AbstractIn high-level sport, there is often an overemphasis or fixation on performance which can lead to the decline of important aspects such as athletes' physical health, mental well-being, and quality of life (Smith, 2010; Smith & Sparkes, 2009a). Sport psychology researchers and practitioners have sought to mitigate such threats to well-being by placing an emphasis on helping athletes develop adaptive coping resources and approaches, such as self-compassion (Ferguson et al., 2015; Mosewich et al., 2014; Frentz et al., 2019). To further understand athlete development and support, the purpose of this study was to explore how athletes high in self-compassion story their journey through sport as well as their experiences of navigating pressure and struggle. Three women athletes were recruited based on their high (> 1SD above the mean; Ingstrup et al., 2017) self-compassion scores (i.e., SCS-SF athlete version; Lizmore et al., 2017). Athletes were invited to take part in two loosely structured one-on-one interviews as part of a narrative approach to learn about their sport careers, stories, and experiences (Riessman, 2008). Both narrative thematic and structural analyses are currently in progress in an effort to capture the rich description of athlete experiences as well as the overarching structure of their narrative accounts. This abstract will be updated between Sept. 15 and October 1, 2021 to share key findings and implications.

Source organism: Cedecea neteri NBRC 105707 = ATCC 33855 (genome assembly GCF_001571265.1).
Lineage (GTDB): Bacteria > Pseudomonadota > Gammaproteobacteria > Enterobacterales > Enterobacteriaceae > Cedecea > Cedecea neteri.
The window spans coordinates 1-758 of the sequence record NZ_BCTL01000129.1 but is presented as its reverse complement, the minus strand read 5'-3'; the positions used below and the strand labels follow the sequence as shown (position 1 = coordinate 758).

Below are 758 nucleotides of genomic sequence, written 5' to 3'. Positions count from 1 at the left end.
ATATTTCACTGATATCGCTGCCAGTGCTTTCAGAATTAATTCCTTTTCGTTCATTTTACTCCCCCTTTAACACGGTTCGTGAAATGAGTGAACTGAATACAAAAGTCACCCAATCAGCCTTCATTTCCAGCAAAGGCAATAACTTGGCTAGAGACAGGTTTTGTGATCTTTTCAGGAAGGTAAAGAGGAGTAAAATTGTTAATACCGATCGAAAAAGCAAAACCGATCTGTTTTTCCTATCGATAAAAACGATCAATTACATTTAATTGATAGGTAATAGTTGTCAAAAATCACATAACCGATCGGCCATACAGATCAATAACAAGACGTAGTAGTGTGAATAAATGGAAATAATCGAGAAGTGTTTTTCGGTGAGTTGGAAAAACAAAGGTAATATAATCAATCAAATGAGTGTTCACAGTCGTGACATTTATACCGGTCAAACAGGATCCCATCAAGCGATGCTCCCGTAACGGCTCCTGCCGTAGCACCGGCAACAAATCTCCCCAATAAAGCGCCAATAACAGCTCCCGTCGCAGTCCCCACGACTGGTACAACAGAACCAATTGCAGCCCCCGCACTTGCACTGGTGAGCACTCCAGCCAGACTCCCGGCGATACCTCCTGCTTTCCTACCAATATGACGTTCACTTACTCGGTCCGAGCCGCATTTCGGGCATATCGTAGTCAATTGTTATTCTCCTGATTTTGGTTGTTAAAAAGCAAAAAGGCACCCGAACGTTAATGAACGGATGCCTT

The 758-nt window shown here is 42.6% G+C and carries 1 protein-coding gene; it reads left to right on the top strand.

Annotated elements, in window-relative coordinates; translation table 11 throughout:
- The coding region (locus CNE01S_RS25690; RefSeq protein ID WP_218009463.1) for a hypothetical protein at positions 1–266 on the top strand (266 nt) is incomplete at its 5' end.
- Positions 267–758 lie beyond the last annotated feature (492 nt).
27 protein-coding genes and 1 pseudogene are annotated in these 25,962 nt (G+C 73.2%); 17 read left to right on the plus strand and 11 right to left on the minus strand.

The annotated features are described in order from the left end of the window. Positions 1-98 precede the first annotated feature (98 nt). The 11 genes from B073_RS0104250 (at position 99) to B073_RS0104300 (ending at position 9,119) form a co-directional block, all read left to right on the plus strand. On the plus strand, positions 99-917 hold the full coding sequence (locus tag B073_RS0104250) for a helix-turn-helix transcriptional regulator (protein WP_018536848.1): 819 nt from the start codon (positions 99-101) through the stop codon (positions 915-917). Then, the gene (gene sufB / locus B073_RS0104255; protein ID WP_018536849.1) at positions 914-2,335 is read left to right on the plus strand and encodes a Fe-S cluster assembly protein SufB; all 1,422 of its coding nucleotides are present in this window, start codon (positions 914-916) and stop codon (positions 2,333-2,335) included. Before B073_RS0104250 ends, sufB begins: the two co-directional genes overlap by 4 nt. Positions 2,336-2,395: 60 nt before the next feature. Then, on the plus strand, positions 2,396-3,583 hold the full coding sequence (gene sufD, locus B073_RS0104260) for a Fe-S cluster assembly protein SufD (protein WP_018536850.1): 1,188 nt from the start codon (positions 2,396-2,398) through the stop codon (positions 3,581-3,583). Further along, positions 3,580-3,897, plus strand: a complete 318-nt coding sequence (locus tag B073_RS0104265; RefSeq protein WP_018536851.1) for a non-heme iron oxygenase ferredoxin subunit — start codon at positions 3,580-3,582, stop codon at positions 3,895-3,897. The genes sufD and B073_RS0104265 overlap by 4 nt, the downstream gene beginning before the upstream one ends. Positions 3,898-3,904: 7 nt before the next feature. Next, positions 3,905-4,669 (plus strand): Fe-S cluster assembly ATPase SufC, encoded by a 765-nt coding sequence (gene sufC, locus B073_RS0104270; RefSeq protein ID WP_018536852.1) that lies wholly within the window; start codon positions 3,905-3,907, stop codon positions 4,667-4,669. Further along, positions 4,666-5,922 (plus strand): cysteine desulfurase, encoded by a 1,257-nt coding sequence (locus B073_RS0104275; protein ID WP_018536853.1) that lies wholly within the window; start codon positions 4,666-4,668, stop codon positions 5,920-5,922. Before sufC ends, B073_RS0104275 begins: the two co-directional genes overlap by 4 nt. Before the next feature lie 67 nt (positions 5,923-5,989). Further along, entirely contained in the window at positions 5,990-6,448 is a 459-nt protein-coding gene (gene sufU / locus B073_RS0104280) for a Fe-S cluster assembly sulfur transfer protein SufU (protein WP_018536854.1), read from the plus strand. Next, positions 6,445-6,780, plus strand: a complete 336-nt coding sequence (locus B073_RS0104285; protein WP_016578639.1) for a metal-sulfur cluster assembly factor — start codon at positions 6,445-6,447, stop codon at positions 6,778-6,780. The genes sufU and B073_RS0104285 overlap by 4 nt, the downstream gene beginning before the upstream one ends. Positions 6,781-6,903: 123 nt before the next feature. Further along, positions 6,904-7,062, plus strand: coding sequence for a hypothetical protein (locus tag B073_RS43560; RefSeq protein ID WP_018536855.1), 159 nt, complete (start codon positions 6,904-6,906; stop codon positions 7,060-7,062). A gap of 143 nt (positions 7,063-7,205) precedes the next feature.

Acknowledgments: This research was supported by the Social Sciences and Humanities Research Council of Canada (SSHRC) Joseph-Armand Bombardier Canada Graduate Scholarship, as well as the University of Alberta's Walter H Johns Graduate Fellowship and Alberta Graduate Excellence Scholarship.